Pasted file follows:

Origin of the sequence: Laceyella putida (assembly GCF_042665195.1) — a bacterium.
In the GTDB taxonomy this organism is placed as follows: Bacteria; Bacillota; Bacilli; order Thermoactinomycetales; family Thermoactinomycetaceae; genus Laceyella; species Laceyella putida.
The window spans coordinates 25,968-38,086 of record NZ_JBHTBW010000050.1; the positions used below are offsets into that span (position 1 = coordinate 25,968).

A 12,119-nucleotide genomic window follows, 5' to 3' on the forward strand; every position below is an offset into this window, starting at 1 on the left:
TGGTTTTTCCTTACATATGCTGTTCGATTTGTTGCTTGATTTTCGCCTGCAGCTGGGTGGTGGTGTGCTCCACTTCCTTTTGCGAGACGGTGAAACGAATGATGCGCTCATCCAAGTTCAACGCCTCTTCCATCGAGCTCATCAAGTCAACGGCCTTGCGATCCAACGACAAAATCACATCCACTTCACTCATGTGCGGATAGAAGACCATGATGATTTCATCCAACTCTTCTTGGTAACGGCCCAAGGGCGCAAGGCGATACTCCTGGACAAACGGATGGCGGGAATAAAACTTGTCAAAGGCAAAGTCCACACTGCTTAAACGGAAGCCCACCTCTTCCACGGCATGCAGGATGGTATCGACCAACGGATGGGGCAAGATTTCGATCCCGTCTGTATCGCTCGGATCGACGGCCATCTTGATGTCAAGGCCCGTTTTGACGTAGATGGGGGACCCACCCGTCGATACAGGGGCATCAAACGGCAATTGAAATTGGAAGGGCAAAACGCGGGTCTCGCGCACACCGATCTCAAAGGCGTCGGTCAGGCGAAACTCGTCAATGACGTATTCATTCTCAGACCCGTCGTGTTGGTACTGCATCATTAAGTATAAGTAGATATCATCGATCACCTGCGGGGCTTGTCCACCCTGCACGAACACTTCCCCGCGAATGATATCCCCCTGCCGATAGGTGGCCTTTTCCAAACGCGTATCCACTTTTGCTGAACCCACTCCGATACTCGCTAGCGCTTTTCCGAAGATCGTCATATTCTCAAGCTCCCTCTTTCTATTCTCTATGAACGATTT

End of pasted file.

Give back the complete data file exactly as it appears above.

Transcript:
Origin of the sequence: Laceyella putida (assembly GCF_042665195.1) — a bacterium.
In the GTDB taxonomy this organism is placed as follows: Bacteria; Bacillota; Bacilli; order Thermoactinomycetales; family Thermoactinomycetaceae; genus Laceyella; species Laceyella putida.
The window spans coordinates 25,968-38,086 of record NZ_JBHTBW010000050.1; the positions used below are offsets into that span (position 1 = coordinate 25,968).

A 12,119-nucleotide genomic window follows, 5' to 3' on the forward strand; every position below is an offset into this window, starting at 1 on the left:
TGGTTTTTCCTTACATATGCTGTTCGATTTGTTGCTTGATTTTCGCCTGCAGCTGGGTGGTGGTGTGCTCCACTTCCTTTTGCGAGACGGTGAAACGAATGATGCGCTCATCCAAGTTCAACGCCTCTTCCATCGAGCTCATCAAGTCAACGGCCTTGCGATCCAACGACAAAATCACATCCACTTCACTCATGTGCGGATAGAAGACCATGATGATTTCATCCAACTCTTCTTGGTAACGGCCCAAGGGCGCAAGGCGATACTCCTGGACAAACGGATGGCGGGAATAAAACTTGTCAAAGGCAAAGTCCACACTGCTTAAACGGAAGCCCACCTCTTCCACGGCATGCAGGATGGTATCGACCAACGGATGGGGCAAGATTTCGATCCCGTCTGTATCGCTCGGATCGACGGCCATCTTGATGTCAAGGCCCGTTTTGACGTAGATGGGGGACCCACCCGTCGATACAGGGGCATCAAACGGCAATTGAAATTGGAAGGGCAAAACGCGGGTCTCGCGCACACCGATCTCAAAGGCGTCGGTCAGGCGAAACTCGTCAATGACGTATTCATTCTCAGACCCGTCGTGTTGGTACTGCATCATTAAGTATAAGTAGATATCATCGATCACCTGCGGGGCTTGTCCACCCTGCACGAACACTTCCCCGCGAATGATATCCCCCTGCCGATAGGTGGCCTTTTCCAAACGCGTATCCACTTTTGCTGAACCCACTCCGATACTCGCTAGCGCTTTTCCGAAGATCGTCATATTCTCAAGCTCCCTCTTTCTATTCTCTATGAACGATTT